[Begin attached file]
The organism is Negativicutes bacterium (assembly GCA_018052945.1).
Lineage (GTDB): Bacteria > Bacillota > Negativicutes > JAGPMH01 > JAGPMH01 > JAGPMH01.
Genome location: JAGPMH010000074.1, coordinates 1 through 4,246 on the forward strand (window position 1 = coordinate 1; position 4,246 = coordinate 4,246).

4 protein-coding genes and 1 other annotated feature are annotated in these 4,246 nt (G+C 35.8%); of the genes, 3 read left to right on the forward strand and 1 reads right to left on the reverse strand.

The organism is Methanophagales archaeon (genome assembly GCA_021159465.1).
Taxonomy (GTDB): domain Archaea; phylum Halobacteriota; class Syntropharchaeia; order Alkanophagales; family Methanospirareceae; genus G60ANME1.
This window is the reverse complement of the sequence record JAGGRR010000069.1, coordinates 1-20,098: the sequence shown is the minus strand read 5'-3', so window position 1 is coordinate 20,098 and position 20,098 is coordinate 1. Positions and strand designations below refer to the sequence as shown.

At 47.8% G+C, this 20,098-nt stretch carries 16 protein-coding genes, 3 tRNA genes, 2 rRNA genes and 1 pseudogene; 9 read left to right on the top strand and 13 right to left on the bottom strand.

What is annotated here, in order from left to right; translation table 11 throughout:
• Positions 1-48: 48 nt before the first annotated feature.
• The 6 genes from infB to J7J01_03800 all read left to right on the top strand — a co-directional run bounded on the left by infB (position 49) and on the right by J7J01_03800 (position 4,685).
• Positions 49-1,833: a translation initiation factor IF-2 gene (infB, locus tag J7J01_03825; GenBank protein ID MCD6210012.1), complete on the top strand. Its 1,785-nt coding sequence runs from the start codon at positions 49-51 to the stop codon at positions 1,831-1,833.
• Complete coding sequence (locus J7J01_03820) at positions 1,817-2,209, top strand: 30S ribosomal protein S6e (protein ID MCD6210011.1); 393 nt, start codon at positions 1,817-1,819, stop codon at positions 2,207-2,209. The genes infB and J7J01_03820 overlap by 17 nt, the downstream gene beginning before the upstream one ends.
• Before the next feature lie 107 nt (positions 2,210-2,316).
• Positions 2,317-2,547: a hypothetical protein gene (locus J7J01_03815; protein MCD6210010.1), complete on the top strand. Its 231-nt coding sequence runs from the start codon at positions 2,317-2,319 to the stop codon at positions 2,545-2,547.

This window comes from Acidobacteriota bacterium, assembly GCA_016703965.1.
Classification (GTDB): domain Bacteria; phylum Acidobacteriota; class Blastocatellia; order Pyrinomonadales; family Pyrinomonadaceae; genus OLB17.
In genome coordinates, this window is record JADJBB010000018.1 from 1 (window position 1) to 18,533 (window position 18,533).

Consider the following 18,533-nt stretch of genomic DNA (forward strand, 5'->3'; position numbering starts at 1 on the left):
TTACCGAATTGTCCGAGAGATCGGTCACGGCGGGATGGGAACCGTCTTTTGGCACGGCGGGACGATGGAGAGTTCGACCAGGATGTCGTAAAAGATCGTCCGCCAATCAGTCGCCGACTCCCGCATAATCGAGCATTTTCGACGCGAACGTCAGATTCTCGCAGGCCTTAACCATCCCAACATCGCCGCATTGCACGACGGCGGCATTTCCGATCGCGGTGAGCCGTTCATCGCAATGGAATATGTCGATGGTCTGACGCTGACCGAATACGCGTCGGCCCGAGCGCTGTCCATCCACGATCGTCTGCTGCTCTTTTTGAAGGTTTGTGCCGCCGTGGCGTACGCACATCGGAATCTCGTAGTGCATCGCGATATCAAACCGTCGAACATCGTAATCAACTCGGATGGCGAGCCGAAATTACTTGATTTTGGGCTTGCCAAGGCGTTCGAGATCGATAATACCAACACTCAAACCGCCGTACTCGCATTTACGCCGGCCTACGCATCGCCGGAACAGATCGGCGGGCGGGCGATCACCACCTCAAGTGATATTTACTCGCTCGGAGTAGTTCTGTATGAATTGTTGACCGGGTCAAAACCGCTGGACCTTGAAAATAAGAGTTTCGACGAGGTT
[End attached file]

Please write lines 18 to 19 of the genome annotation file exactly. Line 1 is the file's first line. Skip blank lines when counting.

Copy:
In genome coordinates, this window is record JADJBB010000018.1 from 1 (window position 1) to 18,533 (window position 18,533).

Consider the following 18,533-nt stretch of genomic DNA (forward strand, 5'->3'; position numbering starts at 1 on the left):